5) Dumbbell triceps extensions, 30-30-30: Sit on a bench. Grasp a dumbbell at one end with both hands. Press it overhead. Pull your elbows in tight and keep them close to your ears throughout the exercise. Bend your elbows and follow the standard 30-30-30 instructions. Only your forearms and hands should move. When you finish, move quickly to the bench press.
6) Barbell bench presses, 30-30-30: Set up a barbell with an appropriate resistance on the support racks of a flat bench. Lie on your back on the bench. Grasp the barbell with your hands slightly wider than your shoulders. Straighten your arms and bring the barbell to a supported position above your sternum. Now follow the standard 30-30-30 instructions.
7) Machine leg curls, 30-30-30: There are several versions—lying, seated and kneeling. The most popular is the lying leg curl. Lie facedown on the leg curl machine with your knees on the pad edge. Hook your heels and ankles under the roller pad. Make sure your knee joints are in line with the axis of rotation of the movement arm. Grasp the handles on the edge of the bench to steady your upper body. On your own or with a spotter’s assistance, get the movement arm efficiently to the contracted position. Follow the 30-30-30 instructions above, and then move immediately to the leg press machine.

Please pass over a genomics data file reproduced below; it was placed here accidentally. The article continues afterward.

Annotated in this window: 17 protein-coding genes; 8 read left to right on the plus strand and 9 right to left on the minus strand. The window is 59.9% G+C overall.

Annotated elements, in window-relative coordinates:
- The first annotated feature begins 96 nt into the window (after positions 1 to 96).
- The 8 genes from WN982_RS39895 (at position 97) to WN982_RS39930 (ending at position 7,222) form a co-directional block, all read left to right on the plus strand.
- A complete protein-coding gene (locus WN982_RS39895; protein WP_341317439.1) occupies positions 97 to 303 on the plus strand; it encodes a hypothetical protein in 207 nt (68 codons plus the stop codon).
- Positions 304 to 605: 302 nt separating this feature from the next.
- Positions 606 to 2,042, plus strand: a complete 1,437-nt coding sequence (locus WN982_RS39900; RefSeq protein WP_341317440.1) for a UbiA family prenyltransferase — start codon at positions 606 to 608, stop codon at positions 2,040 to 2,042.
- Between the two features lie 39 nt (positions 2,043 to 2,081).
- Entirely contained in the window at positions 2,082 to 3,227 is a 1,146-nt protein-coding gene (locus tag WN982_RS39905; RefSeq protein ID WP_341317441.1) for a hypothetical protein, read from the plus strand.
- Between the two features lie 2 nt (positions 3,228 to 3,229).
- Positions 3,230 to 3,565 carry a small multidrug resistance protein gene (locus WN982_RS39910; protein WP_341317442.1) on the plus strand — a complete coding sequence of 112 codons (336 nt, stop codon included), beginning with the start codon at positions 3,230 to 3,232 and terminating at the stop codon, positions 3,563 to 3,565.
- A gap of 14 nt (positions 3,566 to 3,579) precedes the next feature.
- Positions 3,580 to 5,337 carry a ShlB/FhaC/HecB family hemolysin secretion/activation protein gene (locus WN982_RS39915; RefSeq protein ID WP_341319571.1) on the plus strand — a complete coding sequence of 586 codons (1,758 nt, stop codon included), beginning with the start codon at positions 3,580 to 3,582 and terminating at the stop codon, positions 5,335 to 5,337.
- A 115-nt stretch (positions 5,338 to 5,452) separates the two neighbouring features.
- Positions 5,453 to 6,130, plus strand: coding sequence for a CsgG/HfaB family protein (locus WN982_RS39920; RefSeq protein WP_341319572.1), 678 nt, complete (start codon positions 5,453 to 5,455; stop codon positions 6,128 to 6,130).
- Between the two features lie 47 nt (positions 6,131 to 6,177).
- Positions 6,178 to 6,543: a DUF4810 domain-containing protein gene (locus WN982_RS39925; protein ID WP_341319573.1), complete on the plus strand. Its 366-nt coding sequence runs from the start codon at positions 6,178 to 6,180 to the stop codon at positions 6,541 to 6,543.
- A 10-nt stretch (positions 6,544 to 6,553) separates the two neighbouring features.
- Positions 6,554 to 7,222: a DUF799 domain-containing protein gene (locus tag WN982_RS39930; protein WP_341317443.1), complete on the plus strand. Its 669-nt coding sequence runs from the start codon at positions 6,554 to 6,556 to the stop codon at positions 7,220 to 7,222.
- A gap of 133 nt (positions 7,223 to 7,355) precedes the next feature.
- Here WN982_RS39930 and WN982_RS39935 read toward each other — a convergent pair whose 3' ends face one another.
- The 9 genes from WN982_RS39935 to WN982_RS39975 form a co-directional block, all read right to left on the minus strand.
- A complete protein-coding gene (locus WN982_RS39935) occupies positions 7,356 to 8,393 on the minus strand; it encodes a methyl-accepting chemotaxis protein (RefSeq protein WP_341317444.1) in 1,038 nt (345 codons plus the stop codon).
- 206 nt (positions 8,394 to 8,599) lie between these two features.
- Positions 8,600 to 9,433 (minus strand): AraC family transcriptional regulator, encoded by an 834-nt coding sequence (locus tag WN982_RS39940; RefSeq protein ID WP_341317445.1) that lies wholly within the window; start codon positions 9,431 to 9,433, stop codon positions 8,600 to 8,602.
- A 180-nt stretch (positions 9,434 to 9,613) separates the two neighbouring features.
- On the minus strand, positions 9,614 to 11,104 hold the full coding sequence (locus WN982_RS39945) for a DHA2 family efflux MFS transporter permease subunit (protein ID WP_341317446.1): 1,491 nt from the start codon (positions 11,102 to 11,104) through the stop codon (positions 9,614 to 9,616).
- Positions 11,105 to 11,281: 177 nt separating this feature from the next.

8) Leg presses, 30-30-30: There are many versions of the leg press machine. This one requires a diagonal movement arm, or footboard. Sit in the machine with your back against the angled pad and your buttocks on the seat bottom. Place your feet on the footboard, with your heels a shoulder-width apart and your toes pointed slightly outward. Straighten your legs and release the stop bars of the machine (be sure to lock them at the end of your set to secure the footboard). Grasp the handles beside the seat or the edge of the seat during the exercise, and follow the standard 30-30-30 instructions.